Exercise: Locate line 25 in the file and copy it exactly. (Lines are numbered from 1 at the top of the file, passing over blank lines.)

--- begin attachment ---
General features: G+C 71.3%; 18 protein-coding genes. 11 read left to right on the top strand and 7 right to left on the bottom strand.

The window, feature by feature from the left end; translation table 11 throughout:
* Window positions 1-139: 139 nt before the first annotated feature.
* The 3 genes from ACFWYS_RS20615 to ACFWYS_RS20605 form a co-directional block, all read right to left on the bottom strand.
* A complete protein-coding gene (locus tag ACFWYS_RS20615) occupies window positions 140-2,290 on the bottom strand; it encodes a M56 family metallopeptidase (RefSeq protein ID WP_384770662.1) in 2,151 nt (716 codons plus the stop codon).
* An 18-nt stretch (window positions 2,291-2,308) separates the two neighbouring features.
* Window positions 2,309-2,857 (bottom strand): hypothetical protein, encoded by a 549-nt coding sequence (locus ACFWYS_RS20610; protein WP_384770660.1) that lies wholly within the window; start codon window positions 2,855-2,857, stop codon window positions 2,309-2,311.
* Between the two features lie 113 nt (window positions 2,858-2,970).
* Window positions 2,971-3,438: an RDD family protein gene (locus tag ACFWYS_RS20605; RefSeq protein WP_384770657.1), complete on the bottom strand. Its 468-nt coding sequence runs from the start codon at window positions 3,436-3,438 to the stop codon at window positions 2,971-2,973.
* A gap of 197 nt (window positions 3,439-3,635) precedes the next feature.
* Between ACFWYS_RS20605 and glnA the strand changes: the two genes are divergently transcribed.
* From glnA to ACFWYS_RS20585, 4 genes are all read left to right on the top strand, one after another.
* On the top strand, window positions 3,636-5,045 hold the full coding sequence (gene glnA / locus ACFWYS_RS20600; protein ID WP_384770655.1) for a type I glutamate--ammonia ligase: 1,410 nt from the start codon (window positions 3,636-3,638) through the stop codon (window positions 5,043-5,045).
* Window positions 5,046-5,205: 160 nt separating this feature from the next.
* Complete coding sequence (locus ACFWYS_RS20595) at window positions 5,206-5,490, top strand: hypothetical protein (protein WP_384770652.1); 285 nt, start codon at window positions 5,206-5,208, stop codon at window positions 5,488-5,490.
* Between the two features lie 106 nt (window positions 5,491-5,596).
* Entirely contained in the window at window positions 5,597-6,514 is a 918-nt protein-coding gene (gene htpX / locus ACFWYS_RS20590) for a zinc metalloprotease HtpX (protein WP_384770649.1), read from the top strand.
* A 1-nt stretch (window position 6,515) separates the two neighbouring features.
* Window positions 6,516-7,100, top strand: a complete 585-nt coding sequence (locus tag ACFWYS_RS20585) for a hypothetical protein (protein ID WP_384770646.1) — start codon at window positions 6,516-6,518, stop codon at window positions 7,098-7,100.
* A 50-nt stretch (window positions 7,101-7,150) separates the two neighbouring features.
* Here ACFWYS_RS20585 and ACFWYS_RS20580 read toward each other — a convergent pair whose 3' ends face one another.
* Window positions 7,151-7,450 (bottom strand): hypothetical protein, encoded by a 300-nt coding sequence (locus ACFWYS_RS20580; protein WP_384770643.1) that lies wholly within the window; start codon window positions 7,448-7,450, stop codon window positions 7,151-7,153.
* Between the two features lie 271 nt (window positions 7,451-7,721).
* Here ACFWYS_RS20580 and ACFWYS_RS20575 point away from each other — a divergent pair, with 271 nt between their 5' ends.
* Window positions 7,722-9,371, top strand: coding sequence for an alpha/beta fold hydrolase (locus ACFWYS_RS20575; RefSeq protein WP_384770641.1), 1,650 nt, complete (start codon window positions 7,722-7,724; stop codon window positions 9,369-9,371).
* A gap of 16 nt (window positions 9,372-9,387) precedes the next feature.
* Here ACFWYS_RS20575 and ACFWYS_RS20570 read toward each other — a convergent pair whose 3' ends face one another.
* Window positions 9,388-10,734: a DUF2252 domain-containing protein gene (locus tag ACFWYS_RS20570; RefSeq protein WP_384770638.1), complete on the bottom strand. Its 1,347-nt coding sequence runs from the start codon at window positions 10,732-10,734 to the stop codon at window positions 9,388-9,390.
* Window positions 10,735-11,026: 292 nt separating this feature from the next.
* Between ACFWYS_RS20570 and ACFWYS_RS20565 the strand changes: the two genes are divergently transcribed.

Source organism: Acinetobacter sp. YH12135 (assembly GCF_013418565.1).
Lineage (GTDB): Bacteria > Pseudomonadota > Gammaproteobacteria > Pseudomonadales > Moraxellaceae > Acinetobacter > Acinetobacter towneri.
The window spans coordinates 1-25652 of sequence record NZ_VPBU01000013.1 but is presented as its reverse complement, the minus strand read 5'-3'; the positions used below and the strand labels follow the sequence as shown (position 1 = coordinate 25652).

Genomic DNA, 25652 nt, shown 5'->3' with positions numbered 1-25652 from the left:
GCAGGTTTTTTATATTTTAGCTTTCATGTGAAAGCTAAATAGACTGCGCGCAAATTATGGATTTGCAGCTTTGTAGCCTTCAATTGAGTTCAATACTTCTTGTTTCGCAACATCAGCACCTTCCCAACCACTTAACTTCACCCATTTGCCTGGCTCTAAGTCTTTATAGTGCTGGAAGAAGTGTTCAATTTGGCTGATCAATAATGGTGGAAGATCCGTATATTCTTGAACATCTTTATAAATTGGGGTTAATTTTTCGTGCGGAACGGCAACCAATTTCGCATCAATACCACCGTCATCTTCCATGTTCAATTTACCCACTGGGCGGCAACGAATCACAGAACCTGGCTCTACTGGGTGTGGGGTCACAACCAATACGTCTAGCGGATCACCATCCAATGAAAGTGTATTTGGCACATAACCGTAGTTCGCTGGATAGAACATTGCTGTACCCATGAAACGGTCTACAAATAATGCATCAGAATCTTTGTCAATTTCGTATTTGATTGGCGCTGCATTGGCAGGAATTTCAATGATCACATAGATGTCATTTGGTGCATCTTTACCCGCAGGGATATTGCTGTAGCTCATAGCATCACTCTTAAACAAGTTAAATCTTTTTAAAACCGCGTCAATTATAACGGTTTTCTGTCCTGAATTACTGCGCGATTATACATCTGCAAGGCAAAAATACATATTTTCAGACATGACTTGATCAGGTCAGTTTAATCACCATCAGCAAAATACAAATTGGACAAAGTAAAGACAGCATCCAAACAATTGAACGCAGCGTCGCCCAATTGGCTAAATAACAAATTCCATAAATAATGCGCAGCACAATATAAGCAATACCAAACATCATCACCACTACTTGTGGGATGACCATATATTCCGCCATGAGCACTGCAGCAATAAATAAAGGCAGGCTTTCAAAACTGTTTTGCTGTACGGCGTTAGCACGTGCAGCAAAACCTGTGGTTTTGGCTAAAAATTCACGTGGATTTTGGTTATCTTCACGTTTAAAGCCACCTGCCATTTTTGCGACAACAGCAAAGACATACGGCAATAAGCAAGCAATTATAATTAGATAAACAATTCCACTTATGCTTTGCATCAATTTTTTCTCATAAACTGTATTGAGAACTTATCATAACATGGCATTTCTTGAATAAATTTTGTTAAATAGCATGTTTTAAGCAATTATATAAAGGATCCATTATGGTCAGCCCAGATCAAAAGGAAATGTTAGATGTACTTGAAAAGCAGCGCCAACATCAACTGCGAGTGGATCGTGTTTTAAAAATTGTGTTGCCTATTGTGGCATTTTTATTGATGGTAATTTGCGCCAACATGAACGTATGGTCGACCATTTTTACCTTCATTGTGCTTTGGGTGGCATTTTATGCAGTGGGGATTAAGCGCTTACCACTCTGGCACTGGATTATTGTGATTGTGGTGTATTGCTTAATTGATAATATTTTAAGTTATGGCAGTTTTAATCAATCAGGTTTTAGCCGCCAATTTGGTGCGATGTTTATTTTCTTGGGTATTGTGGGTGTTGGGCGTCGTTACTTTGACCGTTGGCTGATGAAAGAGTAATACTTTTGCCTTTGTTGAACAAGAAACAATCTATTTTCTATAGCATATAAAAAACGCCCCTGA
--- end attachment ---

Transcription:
* Window positions 7,722-9,371, top strand: coding sequence for an alpha/beta fold hydrolase (locus ACFWYS_RS20575; RefSeq protein WP_384770641.1), 1,650 nt, complete (start codon window positions 7,722-7,724; stop codon window positions 9,369-9,371).